On our 10am two hour narrated cruise, we headed to the salt marsh where we received a very interesting eco-tour. After motoring passed a few jetskis and several large ships at dock, we began seeing many types of gulls. Soon osprey nests appeared, then great egrets and herons.

    pic #2 osprey nest
    pic #3 great egret
    pic #4 laughing gull

    The captain knew his birds! That's more than I can say for myself. Most of my photos were of laughing gulls and I missed a photo of a rare type of gull highlighted during our cruise.

    Spending time on the water is 'time well spent' indeed and the cruise was both relaxing and informative. My husband and I left with an appreciation of the varied number of bird species which can be found along the shores of southern New Jersey.

    FYI: cost for the cruise is $28 for adults, $15 for kids 7-12. Age 6 and under is free. Seniors get a break on the 1:30pm tour on Mondays, when its $15 for those 55 and over. See the website for additional tour times. $5 off on tickets when purchasing online.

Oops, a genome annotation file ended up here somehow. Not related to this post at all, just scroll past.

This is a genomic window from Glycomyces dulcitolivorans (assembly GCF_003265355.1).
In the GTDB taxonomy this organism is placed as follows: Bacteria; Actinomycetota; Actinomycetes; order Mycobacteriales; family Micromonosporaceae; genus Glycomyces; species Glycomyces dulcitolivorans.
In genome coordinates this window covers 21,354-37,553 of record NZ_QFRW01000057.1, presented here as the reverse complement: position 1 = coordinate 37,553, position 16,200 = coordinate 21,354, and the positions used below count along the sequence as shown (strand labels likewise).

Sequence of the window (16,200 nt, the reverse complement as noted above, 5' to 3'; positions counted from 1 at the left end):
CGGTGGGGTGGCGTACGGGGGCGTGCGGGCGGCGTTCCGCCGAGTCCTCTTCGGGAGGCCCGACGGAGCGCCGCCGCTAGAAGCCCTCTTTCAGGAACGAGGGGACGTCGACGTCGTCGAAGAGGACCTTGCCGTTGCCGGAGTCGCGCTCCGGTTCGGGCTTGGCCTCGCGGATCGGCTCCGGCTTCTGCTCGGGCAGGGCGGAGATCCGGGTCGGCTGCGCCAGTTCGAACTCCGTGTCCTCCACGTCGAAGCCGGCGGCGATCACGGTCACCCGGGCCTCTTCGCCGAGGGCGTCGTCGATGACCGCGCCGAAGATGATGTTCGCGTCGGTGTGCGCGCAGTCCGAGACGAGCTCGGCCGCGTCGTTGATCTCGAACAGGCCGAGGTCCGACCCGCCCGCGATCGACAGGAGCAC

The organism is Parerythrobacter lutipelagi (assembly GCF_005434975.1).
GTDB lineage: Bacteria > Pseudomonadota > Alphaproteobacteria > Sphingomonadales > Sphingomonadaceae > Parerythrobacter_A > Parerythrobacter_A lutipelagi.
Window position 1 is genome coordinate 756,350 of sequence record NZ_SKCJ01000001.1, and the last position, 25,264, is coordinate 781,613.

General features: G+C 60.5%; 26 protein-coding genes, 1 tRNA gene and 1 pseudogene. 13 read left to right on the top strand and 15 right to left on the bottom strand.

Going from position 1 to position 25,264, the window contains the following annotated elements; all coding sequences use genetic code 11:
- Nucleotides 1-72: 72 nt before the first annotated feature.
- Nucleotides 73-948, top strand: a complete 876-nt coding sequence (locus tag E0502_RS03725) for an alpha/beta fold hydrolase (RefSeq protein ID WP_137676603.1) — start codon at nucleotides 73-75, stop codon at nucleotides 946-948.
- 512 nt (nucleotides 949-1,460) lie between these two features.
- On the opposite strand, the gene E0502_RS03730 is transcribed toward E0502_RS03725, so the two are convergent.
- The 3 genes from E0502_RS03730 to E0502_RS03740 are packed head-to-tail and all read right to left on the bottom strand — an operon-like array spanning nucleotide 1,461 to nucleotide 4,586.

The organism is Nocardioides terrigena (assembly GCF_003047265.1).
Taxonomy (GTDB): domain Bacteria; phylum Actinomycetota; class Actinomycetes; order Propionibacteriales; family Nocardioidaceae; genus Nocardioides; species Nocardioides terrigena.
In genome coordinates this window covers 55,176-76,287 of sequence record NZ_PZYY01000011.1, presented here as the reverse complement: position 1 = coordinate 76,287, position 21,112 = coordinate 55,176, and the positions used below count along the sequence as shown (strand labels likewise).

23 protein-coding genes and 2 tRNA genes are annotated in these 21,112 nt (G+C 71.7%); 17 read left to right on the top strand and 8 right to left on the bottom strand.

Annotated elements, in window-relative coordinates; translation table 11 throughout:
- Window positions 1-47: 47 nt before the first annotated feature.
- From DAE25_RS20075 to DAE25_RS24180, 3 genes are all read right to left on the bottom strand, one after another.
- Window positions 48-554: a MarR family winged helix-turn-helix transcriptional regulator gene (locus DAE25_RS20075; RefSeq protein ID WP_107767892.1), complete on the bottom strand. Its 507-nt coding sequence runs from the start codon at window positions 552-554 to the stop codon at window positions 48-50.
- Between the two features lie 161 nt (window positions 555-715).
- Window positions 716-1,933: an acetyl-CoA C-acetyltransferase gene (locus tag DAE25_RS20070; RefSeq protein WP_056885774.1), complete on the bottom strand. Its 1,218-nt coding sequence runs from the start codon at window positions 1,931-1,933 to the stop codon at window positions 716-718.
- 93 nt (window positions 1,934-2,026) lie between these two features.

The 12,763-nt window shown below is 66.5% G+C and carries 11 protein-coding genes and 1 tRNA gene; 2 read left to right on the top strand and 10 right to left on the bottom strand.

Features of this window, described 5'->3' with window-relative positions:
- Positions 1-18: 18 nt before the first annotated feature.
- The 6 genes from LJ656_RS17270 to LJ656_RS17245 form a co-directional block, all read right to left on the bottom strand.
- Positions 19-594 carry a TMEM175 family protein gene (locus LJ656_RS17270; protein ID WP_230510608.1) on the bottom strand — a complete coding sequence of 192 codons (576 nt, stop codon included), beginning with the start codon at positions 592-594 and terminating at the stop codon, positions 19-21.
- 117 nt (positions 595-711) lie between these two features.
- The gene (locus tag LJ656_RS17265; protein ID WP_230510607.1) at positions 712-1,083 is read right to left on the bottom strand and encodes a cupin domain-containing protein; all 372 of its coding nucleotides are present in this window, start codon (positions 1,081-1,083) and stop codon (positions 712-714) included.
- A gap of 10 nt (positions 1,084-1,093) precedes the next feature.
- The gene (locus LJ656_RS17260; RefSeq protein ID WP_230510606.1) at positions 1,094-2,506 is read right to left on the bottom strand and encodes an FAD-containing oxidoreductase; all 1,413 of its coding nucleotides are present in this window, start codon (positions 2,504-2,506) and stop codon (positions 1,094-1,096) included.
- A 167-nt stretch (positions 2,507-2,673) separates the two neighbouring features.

The Osprey Osprey nest Egret Laughing Gull
    Related to:
    • Cruise
    • Family Travel
    • Birdwatching

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  • grandmaR's Profile Photo

    Cape May Point State Park

    by grandmaR Written Nov 2, 2014

    This park is a key site on the NJ Coastal Heritage Trail, with an environmental center that houses a classroom for interpretive programs and a museum on the area's natural and historic features. Although we came to visit the lighthouse, we also went into the museum that is part of the state park, and I took my scooter up the ramp to look at the beach. From there I saw people with binoculars observing birds in what I assume was a salt marsh pond (The Red Trail). From there I also saw the World War II Bunker which was built as part of the Harbor Defense Project of 1942. The park was once a Military base, of which the Bunker was a part. At low tide you can still see the gun turrets at the front of the bunker. The Bunker was once 900 feet inland, surrounded by earth and covered by sod, it once looked as if it were a hill from the sea or air.